can cops lie to you

Generally the answer is yes but what if instead of lying to get a confession they instead lie to gain entry and conduct a warrantless search of the suspects home. Like for example showing up and claiming there is a report of leaky gas pipes and asking to be able to search for the leak. Or pretending to be an EMT when someone in the suspects home has a medical emergency?

Wouldn’t that fall under illegal search and seizure? Of course you’ll prob have to resolve that when you go to court, if it gets that far.

Usually cops are able to get around that if you invite them in, sort of like vampires…

ISTM there have even been cases where cops posed as doctors or lawyers pretending to be working for a defendant, in order to trick defendant into saying self-incriminating things.

That should never fly. Here is one case where it didn’t: The trial court judge saw no problems, but the appeals court threw the entire case out.

Tennessee Cops Posed as a Defense Attorney To Get Suspect To Incriminate Himself, Radley Balko, Reason dot com, March 8, 2011 (regarding a 2008 case in Monroe County, Tennessee).

So, a court finds that cops shouldn’t lie to you about being a lawyer. From what I’ve seen, not unexpected: the courts have a view about the uniquness of Lawyers and the Legal Profession.

Rightly so. I can’t imagine a greater threat to civil rights than the situation presented. What’s next a cop who poses as a judge when the real judge goes to the bathroom and starts handing out death penalties?

Yes, I’ve heard similar arguments from Accountants and Electricians. It seems to be a common kind of self delusion.

I’m not any kind of lawyer, and I agree 100% wig drewder. I can’t imagine why you’re classifying it as a “delusion,” unless you’re actually okay with the police deliberately subverting a suspects right to legal representation.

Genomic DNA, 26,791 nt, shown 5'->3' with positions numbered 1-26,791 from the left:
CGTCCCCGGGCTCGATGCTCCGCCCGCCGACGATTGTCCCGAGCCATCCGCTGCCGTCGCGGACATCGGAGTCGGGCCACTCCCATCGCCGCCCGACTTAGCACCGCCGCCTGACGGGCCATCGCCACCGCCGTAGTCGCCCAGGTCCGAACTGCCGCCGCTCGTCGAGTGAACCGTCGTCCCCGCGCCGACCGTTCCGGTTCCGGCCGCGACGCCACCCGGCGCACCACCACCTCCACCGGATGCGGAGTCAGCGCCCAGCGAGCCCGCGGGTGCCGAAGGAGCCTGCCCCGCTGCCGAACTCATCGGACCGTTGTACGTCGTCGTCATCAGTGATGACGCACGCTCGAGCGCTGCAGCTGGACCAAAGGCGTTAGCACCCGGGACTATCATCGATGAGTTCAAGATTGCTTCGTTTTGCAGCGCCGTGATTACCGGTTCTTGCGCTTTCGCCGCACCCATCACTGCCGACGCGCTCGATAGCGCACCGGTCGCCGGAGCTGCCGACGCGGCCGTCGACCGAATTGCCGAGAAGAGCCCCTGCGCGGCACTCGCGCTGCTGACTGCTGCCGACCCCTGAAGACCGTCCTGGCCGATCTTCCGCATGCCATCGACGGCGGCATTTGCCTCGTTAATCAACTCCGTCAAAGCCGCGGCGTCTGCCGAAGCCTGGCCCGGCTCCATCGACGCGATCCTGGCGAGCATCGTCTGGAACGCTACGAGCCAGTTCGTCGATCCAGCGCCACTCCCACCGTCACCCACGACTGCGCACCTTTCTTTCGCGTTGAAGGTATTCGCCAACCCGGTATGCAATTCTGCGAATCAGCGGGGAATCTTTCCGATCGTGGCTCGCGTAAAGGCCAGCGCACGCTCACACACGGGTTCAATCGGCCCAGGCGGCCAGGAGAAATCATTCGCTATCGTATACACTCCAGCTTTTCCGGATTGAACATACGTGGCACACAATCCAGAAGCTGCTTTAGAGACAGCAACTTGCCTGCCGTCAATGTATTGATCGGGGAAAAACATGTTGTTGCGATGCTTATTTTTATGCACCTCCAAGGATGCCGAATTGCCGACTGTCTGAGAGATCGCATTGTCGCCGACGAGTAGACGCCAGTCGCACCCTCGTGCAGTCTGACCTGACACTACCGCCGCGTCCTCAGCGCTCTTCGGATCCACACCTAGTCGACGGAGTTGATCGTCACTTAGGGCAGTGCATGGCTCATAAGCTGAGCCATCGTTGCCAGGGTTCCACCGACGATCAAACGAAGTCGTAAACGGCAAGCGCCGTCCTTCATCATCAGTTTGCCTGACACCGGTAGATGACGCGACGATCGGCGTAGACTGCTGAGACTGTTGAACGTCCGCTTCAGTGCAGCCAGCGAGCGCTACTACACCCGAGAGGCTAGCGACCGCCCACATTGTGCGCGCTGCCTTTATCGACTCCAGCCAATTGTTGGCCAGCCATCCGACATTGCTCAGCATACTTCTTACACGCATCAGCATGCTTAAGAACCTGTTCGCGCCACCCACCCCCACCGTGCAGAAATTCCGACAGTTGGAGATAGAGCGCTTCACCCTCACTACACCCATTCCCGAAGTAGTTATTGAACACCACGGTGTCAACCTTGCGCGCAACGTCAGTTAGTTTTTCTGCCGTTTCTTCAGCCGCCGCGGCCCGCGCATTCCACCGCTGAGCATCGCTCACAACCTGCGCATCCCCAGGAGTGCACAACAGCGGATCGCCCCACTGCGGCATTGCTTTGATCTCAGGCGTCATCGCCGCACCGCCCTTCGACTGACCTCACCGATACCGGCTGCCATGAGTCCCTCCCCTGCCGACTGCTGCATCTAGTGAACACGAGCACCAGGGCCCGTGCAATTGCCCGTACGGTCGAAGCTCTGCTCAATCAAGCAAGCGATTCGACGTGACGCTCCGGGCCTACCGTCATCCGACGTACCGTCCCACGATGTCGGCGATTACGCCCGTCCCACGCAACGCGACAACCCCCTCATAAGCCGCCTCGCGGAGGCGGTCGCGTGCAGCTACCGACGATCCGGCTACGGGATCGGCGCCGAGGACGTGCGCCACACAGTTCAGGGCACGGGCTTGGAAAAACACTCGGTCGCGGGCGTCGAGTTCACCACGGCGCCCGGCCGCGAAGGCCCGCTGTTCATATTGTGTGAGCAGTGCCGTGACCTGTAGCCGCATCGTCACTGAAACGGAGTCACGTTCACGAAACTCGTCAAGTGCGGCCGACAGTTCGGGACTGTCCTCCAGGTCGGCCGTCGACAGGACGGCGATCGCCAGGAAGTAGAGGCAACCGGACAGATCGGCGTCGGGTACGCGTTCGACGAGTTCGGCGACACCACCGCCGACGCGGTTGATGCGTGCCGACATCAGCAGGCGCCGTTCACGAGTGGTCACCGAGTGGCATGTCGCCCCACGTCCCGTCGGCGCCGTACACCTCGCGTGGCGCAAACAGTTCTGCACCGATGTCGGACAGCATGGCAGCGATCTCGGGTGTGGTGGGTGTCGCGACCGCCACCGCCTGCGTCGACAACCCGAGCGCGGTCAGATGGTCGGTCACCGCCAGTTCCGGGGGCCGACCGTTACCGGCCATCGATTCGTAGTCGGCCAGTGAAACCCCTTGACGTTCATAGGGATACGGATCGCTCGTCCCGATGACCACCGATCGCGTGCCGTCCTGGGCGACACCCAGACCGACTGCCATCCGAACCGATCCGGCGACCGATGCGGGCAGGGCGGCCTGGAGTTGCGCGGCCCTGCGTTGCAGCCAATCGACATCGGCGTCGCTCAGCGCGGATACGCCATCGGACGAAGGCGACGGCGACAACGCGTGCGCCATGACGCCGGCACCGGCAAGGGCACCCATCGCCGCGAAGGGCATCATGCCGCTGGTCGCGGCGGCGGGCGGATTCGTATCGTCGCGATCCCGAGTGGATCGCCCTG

In general it is OK to misrepresent certain facts in a case. It is frowned upon to use subterfuge to subvert someone’s Constitutional rights. What that constitutes is often defined at the state level. For instance here in New Jersey any hint of a promise of a lighter sentence for a confession will get the entire statement thrown out. Or really the promise of anything.

There are even some odd state rules. For instance here in NJ it is perfectly legal to tell a suspect, “We have you on video.” What is not allowed is saying, “We have you on video” and waving a DVD at him. I’m not sure why a prop makes it go beyond what the court will allow but it does.

Consent can be made to waive your 4th amendment rights. But it must be* informed* consent. Letting someone in who you think is the gas company is not informed consent. Sure you can get in that way but most likely anything you see or find will be thrown out.

Rereading that article I would have to say Gfactor did a very good job. Particularly because I agree with him. Something I have always said when these threads pop up regularly that lying or using subterfuge is a last ditch effort. TV makes it seem routine. If you bluff and are caught on it your credibility is shot and the suspect knows you have nothing. For instance if I say “We saw your car on video” and the suspect knows he borrowed his brother’s car that night he now knows you got nothing. Rather than moving him towards a confession it does the opposite. Or as Gfactor put it:

For that reason I would say that 99% of the time I tell the truth. Well for what the courts call intrinsic misrepresentations anyway. I do have to pretend at times to empathize with the suspect which as a SVU detective is not easy.

As Loach points out, a suspect person has a constitutional right to counsel. A cop who pretends to be a lawyer in order to get a confession is consciously subverting the suspect’s constitutional right. That’s why judges will react so strongly to it: it’s not that lawyers and judges have an inflated idea of the role of a lawyer; it’s that the constitution itself gives lawyers that special role.